According to the present invention, network providers and users can enter information to be compared with information stored inside a communications switch, for both currently active calls and calls that have been completed. Information on calls that have characteristics that match the entered set of search criteria is marked for immediate or subsequent special processing according to the desires of the user. Special processing can include formatting the information into a complete or partial call detail record, either immediately or upon a specific event, such as the receipt of answer supervision by the switch. The response to a search can include information that lets a communication be traced toward both the originating and terminating locations using, for example, known trunk information. This capability lets a party trace a particular call while the call is in-progress, based on any information stored in a communications switch. Since call records are typically stored in a switch for some time after call completion, the search can be done even if the call is not answered or after the call is disconnected.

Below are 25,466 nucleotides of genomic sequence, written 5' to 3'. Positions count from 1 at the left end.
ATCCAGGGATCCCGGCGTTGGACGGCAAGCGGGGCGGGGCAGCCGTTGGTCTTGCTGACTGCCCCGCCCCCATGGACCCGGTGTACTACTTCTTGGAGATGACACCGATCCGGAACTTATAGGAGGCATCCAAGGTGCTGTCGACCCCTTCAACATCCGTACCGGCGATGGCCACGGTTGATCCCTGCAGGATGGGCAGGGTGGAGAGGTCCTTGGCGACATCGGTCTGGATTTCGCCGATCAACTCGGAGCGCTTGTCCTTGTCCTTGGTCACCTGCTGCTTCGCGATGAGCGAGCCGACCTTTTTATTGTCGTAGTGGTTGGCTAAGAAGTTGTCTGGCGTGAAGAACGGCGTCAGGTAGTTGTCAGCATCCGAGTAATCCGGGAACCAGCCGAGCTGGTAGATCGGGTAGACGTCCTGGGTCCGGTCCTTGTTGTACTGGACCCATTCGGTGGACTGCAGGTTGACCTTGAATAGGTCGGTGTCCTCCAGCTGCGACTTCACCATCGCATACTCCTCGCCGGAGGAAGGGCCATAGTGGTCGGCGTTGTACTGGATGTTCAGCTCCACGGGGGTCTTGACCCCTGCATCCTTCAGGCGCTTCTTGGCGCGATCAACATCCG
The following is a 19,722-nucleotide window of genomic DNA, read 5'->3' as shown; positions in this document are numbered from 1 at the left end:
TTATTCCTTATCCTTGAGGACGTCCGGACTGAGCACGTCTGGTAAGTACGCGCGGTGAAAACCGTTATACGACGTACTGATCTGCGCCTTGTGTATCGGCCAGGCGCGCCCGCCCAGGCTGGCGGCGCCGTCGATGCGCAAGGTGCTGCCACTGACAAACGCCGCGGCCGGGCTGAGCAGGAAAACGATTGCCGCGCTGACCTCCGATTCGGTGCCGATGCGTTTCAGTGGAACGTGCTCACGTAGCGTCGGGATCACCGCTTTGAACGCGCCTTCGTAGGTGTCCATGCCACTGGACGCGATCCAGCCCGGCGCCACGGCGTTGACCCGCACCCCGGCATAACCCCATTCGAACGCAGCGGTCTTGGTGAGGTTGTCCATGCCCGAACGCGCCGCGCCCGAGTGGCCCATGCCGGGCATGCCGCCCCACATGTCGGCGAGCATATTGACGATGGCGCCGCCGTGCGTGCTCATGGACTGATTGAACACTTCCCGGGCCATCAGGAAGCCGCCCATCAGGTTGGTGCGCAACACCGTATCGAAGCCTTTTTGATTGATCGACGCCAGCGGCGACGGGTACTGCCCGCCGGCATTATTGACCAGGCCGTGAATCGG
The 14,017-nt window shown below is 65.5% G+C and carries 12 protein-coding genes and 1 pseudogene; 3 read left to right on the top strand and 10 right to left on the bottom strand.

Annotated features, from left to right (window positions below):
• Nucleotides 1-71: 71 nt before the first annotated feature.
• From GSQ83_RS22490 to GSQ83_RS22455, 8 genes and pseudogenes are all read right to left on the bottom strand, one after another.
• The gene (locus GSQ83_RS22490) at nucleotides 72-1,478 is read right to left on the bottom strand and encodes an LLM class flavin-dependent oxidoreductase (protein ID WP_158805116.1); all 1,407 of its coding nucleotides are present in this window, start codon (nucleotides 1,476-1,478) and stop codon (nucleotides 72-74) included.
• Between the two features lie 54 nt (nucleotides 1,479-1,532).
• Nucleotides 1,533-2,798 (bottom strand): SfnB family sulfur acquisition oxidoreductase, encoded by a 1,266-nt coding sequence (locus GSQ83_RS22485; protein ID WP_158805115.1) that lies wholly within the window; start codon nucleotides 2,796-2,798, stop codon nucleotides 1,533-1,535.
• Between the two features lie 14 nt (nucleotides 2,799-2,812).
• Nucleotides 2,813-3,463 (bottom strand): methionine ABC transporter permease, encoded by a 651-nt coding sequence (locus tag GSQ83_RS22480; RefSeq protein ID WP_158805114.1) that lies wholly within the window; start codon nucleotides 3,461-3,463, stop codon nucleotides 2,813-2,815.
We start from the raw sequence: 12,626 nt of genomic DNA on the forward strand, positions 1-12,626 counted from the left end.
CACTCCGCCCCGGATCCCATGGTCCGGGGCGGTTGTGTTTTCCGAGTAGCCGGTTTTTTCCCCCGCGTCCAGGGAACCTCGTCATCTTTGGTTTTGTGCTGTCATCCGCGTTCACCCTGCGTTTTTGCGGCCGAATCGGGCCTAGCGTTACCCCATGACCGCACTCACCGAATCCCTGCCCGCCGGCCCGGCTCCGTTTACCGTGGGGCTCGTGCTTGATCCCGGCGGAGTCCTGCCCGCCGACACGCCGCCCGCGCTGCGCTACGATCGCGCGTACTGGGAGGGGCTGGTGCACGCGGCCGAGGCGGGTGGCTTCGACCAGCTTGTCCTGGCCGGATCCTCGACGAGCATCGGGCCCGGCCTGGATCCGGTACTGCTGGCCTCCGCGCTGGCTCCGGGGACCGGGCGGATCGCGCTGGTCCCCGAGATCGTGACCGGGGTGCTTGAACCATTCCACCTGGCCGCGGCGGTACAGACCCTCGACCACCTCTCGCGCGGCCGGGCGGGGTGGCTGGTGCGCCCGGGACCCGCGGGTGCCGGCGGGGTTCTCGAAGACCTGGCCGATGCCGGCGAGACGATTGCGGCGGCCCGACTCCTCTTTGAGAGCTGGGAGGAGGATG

A user could, for example, flag an inappropriate in-progress call that was placed to the a 1-800 number. As explained in detail herein, a search engine could search information stored in one or more communications switches based on information the user knows about the call, such as the incoming trunk. The switch or switches that locate the desired information could automatically respond, providing information letting the user trace the call to the originating location. The call can thus be traced without special telecommunications equipment or specially trained network provider personnel. The process can be automated and the route that a particular call takes can be traced before the call is terminated.
With these and other advantages and features of the invention that will become hereinafter apparent, the nature of the invention may be more clearly understood by reference to the following detailed description of the invention, the appended claims and to the several drawings attached herein.
FIG. 1 is a block diagram of a system suitable for practicing an embodiment of the present invention.
FIG. 2 is a block diagram of communications switch call processing according to an embodiment of the present invention.